Household appliances get so much daily use, sooner or later they’re bound to give out. But when do you know when it’s time to replace those appliances, and when should you opt for a good repair service to come and fix it instead? In this informative article from Douglas Trattner at Houselogic.com, you can learn when it is more beneficial to try to get your non-working appliance repaired, and when it’s time to call it a day and go shopping for a replacement. Here is a brief overview of the good advice in the article- hopefully it can help you decide whether to repair or replace.
It’s turned on, right? Determining whether an appliance is really broken, as opposed to not turning on due to a faulty circuit breaker, clogged filter or, perhaps most obviously, not being plugged in. Make sure you check to see that your appliance is properly hooked up and switched on before you run out and buy a new one.
Is it still under warranty? If your appliance is still covered even in part by a manufacturer’s warranty, you’ll want to call and see if they can offer assistance with repair (or maybe even see if they will send you a replacement) before running to the store.
Is it at the end of its life? Nothing lasts forever, and that even includes the best-made appliances. If your washer suddenly stops working after 12 years of use, take comfort in knowing that it actually surpassed its typical 10-year lifespan, and make plans to purchase a new model.
Follow the 50% rule- This rule basically states that if an appliance is more than 50% through its lifespan (see handy chart in the body of the Homelogic article to determine the lifespans of various appliances), and if the cost of repair is more than 50% of the cost of buying new, then you should replace the appliance rather than try to get it repaired. For example, if your refrigerator suddenly goes out at the age of 5 (less than half of its 13-year average lifespan), and the repairman wants to charge you $400 for the part it needs, you should go ahead and get that repair done because it is less than 50% of the typical cost for a new refrigerator.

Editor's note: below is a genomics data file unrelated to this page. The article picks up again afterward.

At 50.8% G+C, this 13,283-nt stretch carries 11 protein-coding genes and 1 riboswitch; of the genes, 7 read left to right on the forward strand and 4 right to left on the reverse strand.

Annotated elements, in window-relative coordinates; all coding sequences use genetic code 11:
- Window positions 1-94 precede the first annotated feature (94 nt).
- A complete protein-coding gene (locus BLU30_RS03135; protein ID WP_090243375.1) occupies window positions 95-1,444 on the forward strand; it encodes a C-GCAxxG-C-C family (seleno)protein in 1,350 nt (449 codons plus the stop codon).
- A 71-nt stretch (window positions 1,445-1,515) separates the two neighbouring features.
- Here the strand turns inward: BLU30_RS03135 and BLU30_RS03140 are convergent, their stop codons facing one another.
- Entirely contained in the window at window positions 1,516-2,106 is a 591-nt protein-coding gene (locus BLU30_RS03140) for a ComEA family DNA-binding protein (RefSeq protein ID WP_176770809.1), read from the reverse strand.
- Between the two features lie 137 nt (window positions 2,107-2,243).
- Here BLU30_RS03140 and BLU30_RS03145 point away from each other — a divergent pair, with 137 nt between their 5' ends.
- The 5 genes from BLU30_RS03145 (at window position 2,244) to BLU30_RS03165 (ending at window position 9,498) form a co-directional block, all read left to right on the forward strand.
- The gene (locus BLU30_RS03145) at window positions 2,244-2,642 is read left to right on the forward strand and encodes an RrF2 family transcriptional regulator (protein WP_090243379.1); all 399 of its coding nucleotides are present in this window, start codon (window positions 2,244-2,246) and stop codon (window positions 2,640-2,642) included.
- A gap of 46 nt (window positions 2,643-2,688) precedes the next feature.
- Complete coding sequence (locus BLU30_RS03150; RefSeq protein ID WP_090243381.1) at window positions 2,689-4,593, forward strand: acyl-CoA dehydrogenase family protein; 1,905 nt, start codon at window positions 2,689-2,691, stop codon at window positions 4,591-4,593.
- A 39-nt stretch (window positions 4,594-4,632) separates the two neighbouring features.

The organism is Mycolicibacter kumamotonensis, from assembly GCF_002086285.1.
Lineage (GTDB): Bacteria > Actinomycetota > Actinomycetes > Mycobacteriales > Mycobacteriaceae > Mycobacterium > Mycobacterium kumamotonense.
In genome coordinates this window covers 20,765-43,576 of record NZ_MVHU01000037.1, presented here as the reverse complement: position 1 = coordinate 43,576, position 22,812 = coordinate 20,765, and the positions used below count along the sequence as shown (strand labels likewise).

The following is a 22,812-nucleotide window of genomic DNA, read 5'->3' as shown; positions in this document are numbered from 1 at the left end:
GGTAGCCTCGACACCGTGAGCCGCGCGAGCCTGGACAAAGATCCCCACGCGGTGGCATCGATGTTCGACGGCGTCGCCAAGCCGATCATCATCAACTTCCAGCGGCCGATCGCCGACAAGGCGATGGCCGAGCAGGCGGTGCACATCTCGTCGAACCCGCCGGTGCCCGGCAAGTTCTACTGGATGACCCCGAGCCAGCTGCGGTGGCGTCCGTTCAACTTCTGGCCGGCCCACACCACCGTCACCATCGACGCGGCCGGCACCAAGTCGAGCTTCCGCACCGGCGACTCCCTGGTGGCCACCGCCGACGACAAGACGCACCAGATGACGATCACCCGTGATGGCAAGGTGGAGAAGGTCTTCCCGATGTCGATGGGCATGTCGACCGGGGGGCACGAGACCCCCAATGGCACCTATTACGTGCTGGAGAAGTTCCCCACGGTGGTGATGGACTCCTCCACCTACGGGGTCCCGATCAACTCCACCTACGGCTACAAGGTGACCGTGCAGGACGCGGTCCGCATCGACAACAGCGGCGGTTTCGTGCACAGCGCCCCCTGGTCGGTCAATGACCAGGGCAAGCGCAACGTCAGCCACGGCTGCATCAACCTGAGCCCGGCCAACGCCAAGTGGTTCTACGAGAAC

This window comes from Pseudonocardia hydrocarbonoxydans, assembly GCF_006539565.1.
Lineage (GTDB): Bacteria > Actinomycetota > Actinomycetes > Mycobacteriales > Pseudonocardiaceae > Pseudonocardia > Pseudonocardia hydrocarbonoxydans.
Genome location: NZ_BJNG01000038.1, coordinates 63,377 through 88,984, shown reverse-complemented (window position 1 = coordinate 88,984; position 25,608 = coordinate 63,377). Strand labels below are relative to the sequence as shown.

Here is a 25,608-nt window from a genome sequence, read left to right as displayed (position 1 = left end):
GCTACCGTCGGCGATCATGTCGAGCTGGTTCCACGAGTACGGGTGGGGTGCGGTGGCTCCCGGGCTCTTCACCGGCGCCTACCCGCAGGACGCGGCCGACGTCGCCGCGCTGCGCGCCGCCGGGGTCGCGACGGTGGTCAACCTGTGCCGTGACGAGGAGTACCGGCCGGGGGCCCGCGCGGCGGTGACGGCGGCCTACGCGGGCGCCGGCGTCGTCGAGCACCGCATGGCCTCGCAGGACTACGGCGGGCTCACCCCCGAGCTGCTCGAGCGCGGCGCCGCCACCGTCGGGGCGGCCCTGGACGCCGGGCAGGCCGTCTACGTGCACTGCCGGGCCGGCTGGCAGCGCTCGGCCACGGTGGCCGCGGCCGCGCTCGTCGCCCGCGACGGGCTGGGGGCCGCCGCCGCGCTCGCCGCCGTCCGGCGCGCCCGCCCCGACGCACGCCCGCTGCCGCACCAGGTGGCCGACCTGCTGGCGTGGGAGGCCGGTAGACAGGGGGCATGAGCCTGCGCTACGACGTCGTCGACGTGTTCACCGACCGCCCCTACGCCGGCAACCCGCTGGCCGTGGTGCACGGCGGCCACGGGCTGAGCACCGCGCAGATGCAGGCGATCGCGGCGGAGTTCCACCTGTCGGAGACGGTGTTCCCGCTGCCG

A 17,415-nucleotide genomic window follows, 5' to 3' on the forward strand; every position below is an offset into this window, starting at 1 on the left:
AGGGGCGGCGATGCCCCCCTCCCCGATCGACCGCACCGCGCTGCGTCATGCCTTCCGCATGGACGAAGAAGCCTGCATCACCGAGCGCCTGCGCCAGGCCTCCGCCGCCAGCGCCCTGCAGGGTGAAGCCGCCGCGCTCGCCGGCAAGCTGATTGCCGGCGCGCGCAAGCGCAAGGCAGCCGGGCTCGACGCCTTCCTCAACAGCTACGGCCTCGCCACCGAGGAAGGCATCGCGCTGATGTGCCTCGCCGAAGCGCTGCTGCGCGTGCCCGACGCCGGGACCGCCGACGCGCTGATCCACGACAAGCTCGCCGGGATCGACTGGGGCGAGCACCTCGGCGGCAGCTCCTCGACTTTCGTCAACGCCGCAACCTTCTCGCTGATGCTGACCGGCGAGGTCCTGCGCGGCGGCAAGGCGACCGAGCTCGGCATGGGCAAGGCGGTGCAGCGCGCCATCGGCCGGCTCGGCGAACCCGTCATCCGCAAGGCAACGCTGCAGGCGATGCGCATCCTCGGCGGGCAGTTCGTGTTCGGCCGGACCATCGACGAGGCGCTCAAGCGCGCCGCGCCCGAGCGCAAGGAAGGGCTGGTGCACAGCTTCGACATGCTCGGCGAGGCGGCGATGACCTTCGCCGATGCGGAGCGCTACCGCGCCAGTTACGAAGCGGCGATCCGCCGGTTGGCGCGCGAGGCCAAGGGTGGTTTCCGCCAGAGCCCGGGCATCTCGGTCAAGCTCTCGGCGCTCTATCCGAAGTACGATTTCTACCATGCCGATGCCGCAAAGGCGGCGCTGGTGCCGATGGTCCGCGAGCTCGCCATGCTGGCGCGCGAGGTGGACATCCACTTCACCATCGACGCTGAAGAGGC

DIY- Don’t be afraid to have a go at repairing appliances yourself…but do know your limits. My father-in-law was a great tinkerer, and could fix just about anything he encountered with the aid of his handy toolbox, decades of experience as a mechanical engineer and tons of patience. Me-not so much, but even though I (probably wisely) shy away from any repairs that involve opening up an appliance and messing around with its insides, I can still pull out the manual and troubleshoot minor issues, such as oven calibration, frost accumulation in a freezer or a lopsided dryer due to a missing foot. As long as you are careful and don’t bite off more than you can chew, repairing appliances on your own could not only potentially save money in repairs or replacements, but you will feel like a super-genius!
Beware hidden replacement costs- Uh-oh! Your shiny new stainless steel refrigerator won’t fit in the tiny space previously occupied by your old fridge. Oh no! Your fancy new range has so many cool new features that you need to add extra electrical wiring to make it work! Be sure to research the total cost of upgrading your appliances, and try to choose replacements that are similar to the old ones in size and ability unless you wish to make all the necessary modifications for something new.